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Dr. Leah N. Claiborne

Assistant Professor of Music

University of the District of Columbia

Leah Claiborne, D.M.A. promotes diversity in the arts by championing piano music by Black composers in her performances, research, and teaching. She was the first pianist at the University of Michigan to be awarded the Rackham Predoc fellowship which is the most prestigious fellowship awarded by the graduate school. This fellowship allowed her to further research, compile, and edit piano music by Black composers.

In 2019, Leah was a prize winner in the ProMusicis International Music competition. This competition awarded her the Father Merlett Award for her high quality musical performance and commitment to social outreach. 

In 2018 she curated a sold out concert at the University of Michigan Museum of Art which featured instrumental and vocal music by Black American composers. In the same year, she recorded selections from Samuel Coleridge Taylor’s 24 Negro Melodies for piano solo and piano trio. In 2016 she was a top prize winner in the National Association of Negro Musicians National Piano Competition. In the same year she was awarded the University of Michigan Martin Luther King Spirit Award for her creation of a free piano program for local students where the focus of study was on the impact of Black classical piano composers.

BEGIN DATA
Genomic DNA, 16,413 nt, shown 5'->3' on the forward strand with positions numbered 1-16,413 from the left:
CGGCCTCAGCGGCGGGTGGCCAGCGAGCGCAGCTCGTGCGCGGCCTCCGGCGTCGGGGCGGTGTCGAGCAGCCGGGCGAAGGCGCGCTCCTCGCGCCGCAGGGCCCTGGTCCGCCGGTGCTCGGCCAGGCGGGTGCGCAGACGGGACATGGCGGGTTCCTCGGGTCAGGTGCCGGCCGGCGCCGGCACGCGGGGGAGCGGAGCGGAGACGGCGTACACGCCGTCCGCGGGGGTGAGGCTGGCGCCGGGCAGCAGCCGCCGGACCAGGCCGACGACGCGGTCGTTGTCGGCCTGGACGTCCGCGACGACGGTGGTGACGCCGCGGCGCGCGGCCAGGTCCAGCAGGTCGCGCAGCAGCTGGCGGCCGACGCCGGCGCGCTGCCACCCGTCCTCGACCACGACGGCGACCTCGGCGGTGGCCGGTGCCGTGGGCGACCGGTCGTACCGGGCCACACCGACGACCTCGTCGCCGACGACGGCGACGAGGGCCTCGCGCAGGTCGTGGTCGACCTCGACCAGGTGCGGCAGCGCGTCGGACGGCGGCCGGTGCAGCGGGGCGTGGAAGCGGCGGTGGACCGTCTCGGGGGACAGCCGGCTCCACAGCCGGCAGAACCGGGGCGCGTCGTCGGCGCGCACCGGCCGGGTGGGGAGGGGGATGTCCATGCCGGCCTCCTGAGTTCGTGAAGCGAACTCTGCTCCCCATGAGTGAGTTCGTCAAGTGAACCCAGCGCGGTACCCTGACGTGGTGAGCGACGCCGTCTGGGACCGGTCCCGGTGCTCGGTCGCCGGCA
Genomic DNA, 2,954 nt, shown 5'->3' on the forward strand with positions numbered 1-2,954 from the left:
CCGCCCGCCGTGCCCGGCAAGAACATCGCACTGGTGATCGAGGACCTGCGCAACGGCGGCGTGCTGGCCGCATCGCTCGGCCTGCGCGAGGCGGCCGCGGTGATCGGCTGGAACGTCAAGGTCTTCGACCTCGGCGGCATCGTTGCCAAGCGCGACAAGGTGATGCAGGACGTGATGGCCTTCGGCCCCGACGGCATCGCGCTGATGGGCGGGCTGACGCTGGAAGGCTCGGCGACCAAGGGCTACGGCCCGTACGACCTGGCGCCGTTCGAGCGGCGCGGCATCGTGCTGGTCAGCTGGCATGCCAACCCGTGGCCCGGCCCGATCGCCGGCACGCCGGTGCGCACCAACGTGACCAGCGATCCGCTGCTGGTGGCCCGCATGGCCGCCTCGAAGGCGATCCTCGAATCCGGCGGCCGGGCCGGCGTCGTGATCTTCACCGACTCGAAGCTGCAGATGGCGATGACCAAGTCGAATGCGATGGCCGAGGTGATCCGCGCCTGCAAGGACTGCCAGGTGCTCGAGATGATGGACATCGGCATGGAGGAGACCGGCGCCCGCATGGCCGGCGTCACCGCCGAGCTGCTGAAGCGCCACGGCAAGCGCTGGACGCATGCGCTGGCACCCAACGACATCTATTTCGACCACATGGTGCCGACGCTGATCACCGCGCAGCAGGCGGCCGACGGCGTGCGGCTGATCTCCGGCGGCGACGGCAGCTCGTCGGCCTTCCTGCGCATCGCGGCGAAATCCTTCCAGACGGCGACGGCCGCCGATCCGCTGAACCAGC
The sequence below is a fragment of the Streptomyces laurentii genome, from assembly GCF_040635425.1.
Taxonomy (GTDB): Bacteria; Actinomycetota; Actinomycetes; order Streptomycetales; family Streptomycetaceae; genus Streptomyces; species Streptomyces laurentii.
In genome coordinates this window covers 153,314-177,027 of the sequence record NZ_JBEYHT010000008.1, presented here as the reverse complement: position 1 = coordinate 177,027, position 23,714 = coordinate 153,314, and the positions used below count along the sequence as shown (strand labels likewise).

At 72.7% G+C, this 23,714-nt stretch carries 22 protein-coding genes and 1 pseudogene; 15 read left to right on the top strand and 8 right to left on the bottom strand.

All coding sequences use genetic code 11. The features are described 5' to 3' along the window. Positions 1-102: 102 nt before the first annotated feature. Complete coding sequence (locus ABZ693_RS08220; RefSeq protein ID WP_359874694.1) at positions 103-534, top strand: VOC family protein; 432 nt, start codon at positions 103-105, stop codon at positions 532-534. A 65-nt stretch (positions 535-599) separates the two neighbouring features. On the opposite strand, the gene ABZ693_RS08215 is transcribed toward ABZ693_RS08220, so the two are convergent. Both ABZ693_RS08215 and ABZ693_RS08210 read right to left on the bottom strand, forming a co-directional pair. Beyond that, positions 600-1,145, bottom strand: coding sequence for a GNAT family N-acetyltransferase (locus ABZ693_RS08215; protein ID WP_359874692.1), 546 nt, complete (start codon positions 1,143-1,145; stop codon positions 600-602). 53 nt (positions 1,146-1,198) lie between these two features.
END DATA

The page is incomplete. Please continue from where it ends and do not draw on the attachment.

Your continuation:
Leah has performed across the United States as well as Germany, Italy, and the Czech Republic. Most recently, she performed at Hiroshima University in Japan with the Asia America New Music Ensemble. 

Dr. Claiborne received her undergraduate degree from Manhattan School of Music where she received the Josephine Whitmore graduation award. This award was given to a graduating senior “whose personal qualities enriches the spirit of the school and community at large.” She received her Masters of Music and Doctorate of Musical Arts degree at the University of Michigan. 

Dr. Claiborne currently teaches at the University of the District of Columbia where she serves as coordinator of keyboard studies and teaches the History of African American Music. 

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